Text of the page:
Managerial Discretion and Performance in China

Towards Resolving the Discretion Puzzle for Chinese Companies and Multinationals

  • Hagen Wülferth
Part of the Contributions to Management Science book series (MANAGEMENT SC.)

Table of contents

  1. Front Matter
    Pages i-xxiii
  2. Hagen Wülferth
    Pages 1-22
  3. Hagen Wülferth
    Pages 23-142
  4. Hagen Wülferth
    Pages 143-171
  5. Hagen Wülferth
    Pages 173-255
  6. Hagen Wülferth
    Pages 369-430
  7. Hagen Wülferth
    Pages 431-508
  8. Back Matter
    Pages 509-534

About this book

Introduction

​The theoretical and empirical literature to date has fallen short of reaching a consensus as to whether granting more managerial discretion to managers tends to enhance, not alter or diminish organisational performance (the discretion puzzle). This book aims to build a bridge between these contradictory results by synthesising principal-agent theory, stewardship theory, and managerial discretion theory into a new empirically-validated model. Using a representative sample of 'double-blind' interviews with managers of 467 firms in China and applying partial least squares path modelling (PLS), the study identifies a potential cause of the discretion puzzle: the failure of the extant literature to account for granularity in the way that managers use their discretion. This generates far-reaching implications for theoretical and empirical research as well as practical recommendations for managing managers in multinationals and Chinese companies.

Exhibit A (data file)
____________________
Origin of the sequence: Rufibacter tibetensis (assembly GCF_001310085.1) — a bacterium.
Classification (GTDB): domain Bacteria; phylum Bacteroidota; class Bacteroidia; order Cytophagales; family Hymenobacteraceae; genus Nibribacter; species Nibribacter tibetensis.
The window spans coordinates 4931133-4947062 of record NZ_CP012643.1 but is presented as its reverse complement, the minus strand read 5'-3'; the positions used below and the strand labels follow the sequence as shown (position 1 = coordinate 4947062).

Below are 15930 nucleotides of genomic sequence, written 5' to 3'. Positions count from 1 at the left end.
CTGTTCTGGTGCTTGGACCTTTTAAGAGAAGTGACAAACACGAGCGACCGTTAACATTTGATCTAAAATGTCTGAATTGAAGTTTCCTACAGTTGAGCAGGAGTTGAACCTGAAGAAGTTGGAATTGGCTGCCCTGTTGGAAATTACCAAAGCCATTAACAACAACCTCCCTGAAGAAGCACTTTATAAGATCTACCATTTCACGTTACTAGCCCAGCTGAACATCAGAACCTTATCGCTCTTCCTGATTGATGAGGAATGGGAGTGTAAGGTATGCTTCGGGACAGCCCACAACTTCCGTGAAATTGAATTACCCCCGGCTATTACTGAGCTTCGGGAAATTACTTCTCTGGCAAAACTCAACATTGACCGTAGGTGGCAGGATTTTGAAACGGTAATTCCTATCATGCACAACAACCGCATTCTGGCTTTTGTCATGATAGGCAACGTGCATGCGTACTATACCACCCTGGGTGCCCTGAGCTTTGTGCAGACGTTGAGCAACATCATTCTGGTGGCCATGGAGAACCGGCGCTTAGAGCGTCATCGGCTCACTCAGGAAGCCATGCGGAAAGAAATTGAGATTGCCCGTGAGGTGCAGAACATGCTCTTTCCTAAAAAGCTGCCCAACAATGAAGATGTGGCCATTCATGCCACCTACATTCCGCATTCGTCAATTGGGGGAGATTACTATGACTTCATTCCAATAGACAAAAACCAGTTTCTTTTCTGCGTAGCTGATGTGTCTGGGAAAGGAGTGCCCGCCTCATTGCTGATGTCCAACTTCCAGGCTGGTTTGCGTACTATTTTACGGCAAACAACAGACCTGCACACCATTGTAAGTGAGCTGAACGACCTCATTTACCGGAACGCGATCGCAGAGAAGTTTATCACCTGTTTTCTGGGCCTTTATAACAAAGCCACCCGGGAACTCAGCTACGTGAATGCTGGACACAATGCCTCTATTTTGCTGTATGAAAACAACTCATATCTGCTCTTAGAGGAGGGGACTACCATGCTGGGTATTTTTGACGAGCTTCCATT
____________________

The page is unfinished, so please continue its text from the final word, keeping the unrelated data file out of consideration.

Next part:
Keywords

China Managerial Discretion Partial Least Squares Path Modelling (PLS) Principal-Agent Theory Stewardship Theory

Authors and affiliations

  • Hagen Wülferth
    • 1
  1. 1.McKinsey & Company, Inc.BeijingChina, People's Republic

Bibliographic information

  • DOI https://doi.org/10.1007/978-3-642-35837-1
  • Copyright Information Springer-Verlag Berlin Heidelberg 2013
  • Publisher Name Physica, Berlin, Heidelberg
  • eBook Packages Business and Economics
  • Print ISBN 978-3-642-35836-4
  • Online ISBN 978-3-642-35837-1
  • Series Print ISSN 1431-1941